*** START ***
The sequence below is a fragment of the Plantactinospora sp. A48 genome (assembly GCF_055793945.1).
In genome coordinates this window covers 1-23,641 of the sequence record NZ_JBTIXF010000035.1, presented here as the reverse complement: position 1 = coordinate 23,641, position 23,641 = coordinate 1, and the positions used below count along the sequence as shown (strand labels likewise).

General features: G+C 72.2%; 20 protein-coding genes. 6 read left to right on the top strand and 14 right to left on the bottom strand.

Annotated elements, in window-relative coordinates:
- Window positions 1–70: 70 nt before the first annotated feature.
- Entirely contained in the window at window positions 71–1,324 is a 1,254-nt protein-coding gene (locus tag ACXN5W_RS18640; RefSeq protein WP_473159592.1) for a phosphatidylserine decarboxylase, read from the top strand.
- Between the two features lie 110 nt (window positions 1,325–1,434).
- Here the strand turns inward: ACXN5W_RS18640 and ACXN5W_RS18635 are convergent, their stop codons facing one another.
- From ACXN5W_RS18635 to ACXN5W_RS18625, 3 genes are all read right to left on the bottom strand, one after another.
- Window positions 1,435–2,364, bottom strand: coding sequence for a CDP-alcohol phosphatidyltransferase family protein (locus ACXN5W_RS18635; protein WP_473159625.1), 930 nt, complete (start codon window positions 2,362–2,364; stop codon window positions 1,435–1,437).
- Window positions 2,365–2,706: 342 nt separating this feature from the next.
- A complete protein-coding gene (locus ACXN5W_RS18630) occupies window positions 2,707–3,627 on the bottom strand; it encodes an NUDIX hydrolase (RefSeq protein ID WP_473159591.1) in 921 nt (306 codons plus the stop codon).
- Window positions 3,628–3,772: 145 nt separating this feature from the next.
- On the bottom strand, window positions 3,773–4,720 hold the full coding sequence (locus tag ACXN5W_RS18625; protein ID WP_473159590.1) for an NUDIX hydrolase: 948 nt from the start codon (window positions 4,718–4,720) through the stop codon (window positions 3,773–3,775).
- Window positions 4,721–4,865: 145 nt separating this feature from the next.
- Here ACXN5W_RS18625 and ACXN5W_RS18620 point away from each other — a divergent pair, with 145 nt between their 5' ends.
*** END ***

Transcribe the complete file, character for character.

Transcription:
The sequence below is a fragment of the Plantactinospora sp. A48 genome (assembly GCF_055793945.1).
In genome coordinates this window covers 1-23,641 of the sequence record NZ_JBTIXF010000035.1, presented here as the reverse complement: position 1 = coordinate 23,641, position 23,641 = coordinate 1, and the positions used below count along the sequence as shown (strand labels likewise).

General features: G+C 72.2%; 20 protein-coding genes. 6 read left to right on the top strand and 14 right to left on the bottom strand.

Annotated elements, in window-relative coordinates:
- Window positions 1–70: 70 nt before the first annotated feature.
- Entirely contained in the window at window positions 71–1,324 is a 1,254-nt protein-coding gene (locus tag ACXN5W_RS18640; RefSeq protein WP_473159592.1) for a phosphatidylserine decarboxylase, read from the top strand.
- Between the two features lie 110 nt (window positions 1,325–1,434).
- Here the strand turns inward: ACXN5W_RS18640 and ACXN5W_RS18635 are convergent, their stop codons facing one another.
- From ACXN5W_RS18635 to ACXN5W_RS18625, 3 genes are all read right to left on the bottom strand, one after another.
- Window positions 1,435–2,364, bottom strand: coding sequence for a CDP-alcohol phosphatidyltransferase family protein (locus ACXN5W_RS18635; protein WP_473159625.1), 930 nt, complete (start codon window positions 2,362–2,364; stop codon window positions 1,435–1,437).
- Window positions 2,365–2,706: 342 nt separating this feature from the next.
- A complete protein-coding gene (locus ACXN5W_RS18630) occupies window positions 2,707–3,627 on the bottom strand; it encodes an NUDIX hydrolase (RefSeq protein ID WP_473159591.1) in 921 nt (306 codons plus the stop codon).
- Window positions 3,628–3,772: 145 nt separating this feature from the next.
- On the bottom strand, window positions 3,773–4,720 hold the full coding sequence (locus tag ACXN5W_RS18625; protein ID WP_473159590.1) for an NUDIX hydrolase: 948 nt from the start codon (window positions 4,718–4,720) through the stop codon (window positions 3,773–3,775).
- Window positions 4,721–4,865: 145 nt separating this feature from the next.
- Here ACXN5W_RS18625 and ACXN5W_RS18620 point away from each other — a divergent pair, with 145 nt between their 5' ends.